Bo­mar, Bo-Keys ‘Get Back’ to brew­ing Stax-style soul

The Commercial Appeal - Go Memphis - - Music - By Bob Mehr


For a time, Mem­phis was a true haven for mu­si­cians. The session men who graced the stu­dios of Stax, Hi and Amer­i­can were among the hottest and most dis­tinc­tive play­ers any­where. Their ca­reers thrived from the 1950s un­til the col­lapse of the Mem­phis record in­dus­try in the ’70s.

“By the time you get to 1974, the year I was born, those op­por­tu­ni­ties pretty much start to evap­o­rate,” says pro­ducer, bassist and Bo-Keys band leader Scott Bo­mar.

For Bo­mar, the loss of Mem­phis’ grand mu­sic in­dus­try has meant that many ac­com­plished play­ers qui­etly faded away, their gifts strug­gling to be heard. “It both­ers me that all that tal­ent is still here in Mem­phis and it’s so un­der­uti­lized,” Bo­mar says.

In a sense, Bo­mar has been on a mis­sion to show­case Mem­phis mu­sic’s still-vi­brant vet­er­ans with his R&B out­fit the Bo-Keys.

The mul­tigen­er­a­tional band fea­tures younger mem­bers like Bo­mar and trum­peter Marc Franklin, plus Bluff City soul le­gends like the Isaac Hayes gui­tarist Skip Pitts, Bar-Kays trum­peter Ben Cauley, and B.B. King Orches­tra sax­man Floyd New­man, among oth­ers.

Over the years, the group has es­tab­lished a na­tional and in­ter­na­tional rep­u­ta­tion, both as the back­ing band for such artists as Ed­die Floyd, Wil­liam Bell and Sir Mack Rice, as well as with their own in­stru­men­tal R&B al­bums.

On Fri­day, the band opens for Mavis Sta­ples at Min­gle­wood Hall. And on June 18, the Bo-Keys head­line their own show at the Le­vitt Shell at Over­ton Park. The con­cert will serve as a cel­e­bra­tion of the band’s forth­com­ing sopho­more disc, Got to Get Back!, re­leased on Bo­mar’s Elec­tra­phonic record la­bel.

Got to Get Back! comes much be­lat­edly, some seven years af­ter the band’s de­but, The Royal Ses­sions. “I’ve wanted to do an­other Bo-Keys record ever since we did the first,” Bo­mar says.

“Af­ter the first one came out, we started go­ing out on the road a lit­tle bit, but that was also when I started work­ing with Craig Brewer a lot.”

Bo­mar played and pro­duced the mu­sic for the Mem­phis film­maker’s fea­tures “Hus­tle & Flow” and “Black Snake Moan.” “I did those pretty much back to back, so that was four years solid of mostly work­ing on the movies. I never re­ally had the time to do an­other Bo-Keys al­bum.”

In re­cent years, there were a cou­ple of at­tempts to record the Bo-Keys — one session yielded a sin­gle in 2008 — but it wasn’t un­til last year, when Bo­mar and Bo-Keys mem­bers backed Cyndi Lau­per on her Grammy-nom­i­nated blues al­bum, that the mo­men­tum for mak­ing a new al­bum was re­newed.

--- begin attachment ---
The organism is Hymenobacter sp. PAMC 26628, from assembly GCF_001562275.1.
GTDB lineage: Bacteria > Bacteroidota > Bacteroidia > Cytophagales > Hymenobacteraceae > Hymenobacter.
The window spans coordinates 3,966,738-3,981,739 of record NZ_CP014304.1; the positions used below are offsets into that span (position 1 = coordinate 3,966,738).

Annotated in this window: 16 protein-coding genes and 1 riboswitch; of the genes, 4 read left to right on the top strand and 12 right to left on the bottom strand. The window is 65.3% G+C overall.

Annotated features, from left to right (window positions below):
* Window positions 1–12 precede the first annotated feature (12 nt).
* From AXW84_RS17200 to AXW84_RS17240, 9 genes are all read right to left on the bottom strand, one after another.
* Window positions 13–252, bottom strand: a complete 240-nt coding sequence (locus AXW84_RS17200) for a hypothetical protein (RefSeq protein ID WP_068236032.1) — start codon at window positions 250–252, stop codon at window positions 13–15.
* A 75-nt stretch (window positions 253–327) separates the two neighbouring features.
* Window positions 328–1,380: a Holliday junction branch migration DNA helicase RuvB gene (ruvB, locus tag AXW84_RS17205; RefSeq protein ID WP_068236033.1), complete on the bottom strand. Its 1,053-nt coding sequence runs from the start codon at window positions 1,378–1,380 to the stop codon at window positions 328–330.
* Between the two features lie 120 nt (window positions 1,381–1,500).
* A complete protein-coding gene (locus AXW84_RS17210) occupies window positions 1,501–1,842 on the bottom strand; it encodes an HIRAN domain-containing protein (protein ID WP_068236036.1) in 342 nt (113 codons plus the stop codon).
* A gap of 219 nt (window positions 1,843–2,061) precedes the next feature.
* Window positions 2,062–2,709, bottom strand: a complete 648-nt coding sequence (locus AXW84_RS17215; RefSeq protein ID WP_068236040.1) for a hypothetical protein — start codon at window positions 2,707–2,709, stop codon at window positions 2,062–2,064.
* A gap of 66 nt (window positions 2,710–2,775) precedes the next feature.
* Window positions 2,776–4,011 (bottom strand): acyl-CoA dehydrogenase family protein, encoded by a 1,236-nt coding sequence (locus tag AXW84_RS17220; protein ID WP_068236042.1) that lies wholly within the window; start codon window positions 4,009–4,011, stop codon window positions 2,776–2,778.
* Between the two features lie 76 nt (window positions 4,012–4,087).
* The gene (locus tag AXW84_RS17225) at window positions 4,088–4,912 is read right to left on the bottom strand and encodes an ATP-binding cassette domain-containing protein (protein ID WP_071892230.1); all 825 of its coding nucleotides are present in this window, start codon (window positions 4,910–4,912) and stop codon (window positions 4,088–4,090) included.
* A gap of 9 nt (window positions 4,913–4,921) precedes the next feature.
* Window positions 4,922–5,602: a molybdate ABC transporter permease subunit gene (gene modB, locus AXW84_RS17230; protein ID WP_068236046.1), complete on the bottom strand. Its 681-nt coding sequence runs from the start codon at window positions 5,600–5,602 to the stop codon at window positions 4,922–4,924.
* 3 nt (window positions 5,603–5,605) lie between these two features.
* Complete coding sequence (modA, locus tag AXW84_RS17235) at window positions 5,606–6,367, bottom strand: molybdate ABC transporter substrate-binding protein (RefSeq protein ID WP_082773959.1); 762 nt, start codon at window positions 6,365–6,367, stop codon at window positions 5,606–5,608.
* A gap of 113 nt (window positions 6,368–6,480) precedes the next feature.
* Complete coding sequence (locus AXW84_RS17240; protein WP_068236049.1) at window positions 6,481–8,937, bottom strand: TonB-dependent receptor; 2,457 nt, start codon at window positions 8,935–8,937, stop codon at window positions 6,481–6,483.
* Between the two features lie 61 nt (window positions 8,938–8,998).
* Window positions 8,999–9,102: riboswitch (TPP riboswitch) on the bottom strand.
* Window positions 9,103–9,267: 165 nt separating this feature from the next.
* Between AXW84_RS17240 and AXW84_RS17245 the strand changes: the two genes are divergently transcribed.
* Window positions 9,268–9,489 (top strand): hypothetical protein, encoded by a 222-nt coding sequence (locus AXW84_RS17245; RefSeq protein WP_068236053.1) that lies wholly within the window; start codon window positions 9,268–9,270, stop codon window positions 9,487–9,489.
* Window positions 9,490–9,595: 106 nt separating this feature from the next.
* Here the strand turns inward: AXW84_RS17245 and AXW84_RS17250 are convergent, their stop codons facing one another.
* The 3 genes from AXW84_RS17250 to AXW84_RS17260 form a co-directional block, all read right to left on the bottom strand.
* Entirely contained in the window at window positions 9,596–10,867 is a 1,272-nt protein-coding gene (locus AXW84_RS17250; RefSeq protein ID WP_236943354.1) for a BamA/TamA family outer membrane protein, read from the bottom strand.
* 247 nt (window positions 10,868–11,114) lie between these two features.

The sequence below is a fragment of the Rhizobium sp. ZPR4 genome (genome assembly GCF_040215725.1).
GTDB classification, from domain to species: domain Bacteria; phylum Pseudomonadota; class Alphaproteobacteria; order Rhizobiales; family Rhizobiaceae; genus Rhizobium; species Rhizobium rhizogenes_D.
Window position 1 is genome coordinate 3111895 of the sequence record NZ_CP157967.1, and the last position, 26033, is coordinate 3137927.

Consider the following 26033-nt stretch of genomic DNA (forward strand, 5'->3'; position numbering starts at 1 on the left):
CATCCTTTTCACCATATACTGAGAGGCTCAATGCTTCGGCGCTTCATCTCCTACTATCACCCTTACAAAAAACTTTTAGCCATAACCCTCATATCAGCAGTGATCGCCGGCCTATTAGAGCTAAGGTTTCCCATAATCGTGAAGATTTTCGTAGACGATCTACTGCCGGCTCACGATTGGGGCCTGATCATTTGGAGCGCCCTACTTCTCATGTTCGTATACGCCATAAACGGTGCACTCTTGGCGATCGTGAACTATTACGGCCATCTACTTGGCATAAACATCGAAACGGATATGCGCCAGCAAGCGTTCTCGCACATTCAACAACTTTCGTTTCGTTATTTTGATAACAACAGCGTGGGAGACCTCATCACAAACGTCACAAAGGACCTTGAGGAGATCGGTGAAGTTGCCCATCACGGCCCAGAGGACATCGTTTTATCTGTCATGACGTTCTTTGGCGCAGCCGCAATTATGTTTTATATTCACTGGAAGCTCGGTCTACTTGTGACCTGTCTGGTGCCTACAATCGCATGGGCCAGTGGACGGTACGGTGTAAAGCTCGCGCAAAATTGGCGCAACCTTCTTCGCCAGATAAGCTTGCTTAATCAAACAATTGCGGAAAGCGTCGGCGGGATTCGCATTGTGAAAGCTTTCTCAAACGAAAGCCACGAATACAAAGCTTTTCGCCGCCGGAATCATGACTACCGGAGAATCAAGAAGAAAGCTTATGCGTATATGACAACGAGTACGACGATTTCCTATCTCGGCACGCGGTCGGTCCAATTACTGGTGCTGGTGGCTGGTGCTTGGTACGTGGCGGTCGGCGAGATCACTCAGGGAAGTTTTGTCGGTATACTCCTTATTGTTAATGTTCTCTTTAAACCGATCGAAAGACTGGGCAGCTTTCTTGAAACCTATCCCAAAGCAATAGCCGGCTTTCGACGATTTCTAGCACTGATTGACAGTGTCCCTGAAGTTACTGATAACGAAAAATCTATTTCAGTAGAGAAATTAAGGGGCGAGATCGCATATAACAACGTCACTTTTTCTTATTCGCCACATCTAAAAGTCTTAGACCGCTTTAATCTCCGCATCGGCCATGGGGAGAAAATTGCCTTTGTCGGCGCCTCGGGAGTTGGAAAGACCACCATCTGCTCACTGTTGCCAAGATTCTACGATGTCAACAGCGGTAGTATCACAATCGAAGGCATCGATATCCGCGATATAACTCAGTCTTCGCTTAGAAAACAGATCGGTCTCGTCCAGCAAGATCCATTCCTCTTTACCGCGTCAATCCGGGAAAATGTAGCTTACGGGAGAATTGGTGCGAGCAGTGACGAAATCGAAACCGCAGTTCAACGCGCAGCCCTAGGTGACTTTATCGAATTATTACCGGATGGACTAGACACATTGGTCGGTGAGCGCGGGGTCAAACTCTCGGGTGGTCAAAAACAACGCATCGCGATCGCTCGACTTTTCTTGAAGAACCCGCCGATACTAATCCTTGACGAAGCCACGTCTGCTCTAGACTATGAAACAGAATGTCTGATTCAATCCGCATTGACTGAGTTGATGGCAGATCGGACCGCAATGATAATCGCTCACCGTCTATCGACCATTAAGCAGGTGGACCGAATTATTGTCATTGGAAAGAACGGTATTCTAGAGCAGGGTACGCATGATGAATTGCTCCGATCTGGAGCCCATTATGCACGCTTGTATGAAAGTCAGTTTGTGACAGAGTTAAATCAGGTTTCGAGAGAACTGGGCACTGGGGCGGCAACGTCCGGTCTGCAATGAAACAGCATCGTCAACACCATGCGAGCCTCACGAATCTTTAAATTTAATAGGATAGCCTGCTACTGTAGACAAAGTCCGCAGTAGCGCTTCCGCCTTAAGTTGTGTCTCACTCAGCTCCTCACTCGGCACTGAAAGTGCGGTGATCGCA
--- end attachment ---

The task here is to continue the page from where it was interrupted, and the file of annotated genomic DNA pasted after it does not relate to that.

That was due in part to the ar­rival of drum­mer Howard Grimes, the vet­eran Hi Records time­keeper who re­placed Stax alum Wil­lie Hall.

“Once Howard came into the group, things re­ally jelled. He’s such a great drum­mer and great guy, and has such a great en­ergy,” says Bo­mar. “Howard was the big dif­fer­ence maker and re­ally en­er­gized ev­ery­one in the group.”

In be­tween his var­i­ous sound­track and pro­duc­tion gigs, Bo­mar fi­nally com­mit­ted to mak­ing a new record last fall. “Some­times be­ing both the artist and the record la­bel, it’s hard to give your­self dead­lines, and to get things done,” he says. “But I fi­nally said, ‘If I don’t do this now, I’m never gonna do it. I need to make this hap­pen.’ ”

The re­sult­ing disc is split be­tween in­stru­men­tals and vo­cal tracks, fea­tur­ing a va­ri­ety of guests, from Hi Records singers Otis Clay and Percy Wiggins, to blues­man Char­lie Mus­sel­white and Stax crooner Bell.

Some of the orig­i­nal ma­te­rial — like the spunky “90 Days Same as Cash” — dates back sev­eral years, while other songs were writ­ten in the lead-up to the record­ing. The disc also in­cludes a pair of cov­ers, a pow­er­ful re­work­ing of the 5 Royales song “Catch this Teardrop” and the Prince Con­ley Satel­lite Records nugget “I’m Go­ing Home.” “Those are two songs I’ve had in my back pocket for a while that we re­ally wanted to record,” Bo­mar says.

Look­ing back on the Bo-Keys’ hum­ble start — the band grew out of Bo­mar’s de­sire to lead a soul band, fol­low­ing the demise of his in­stru­men­tal rock group Im­pala — the bassist still sounds sur­prised at his good for­tune in play­ing with so many orig­i­nal R&B greats.

“I’d lis­tened to a lot of the mu­sic that Skip Pitts, Howard (Grimes) and Ben Cauley had played on. But the idea of hav­ing those guys in a band, it was a dream. It didn’t seem like it could be a re­al­ity,” says Bo­mar.

“At the same time, I started teach­ing bass at the Stax Mu­sic Academy, which is where I met Skip and Wil­lie Hall, and that’s how it all started,” Bo­mar says. “Now it’s al­most 10 years later. I can’t be­lieve I’m work­ing these guys. It’s been sur­real.”

Ja­cob Blick­en­staff

Band leader Scott Bo­mar (left) and the Bo-Keys are a mix of soul vet­er­ans and younger play­ers.

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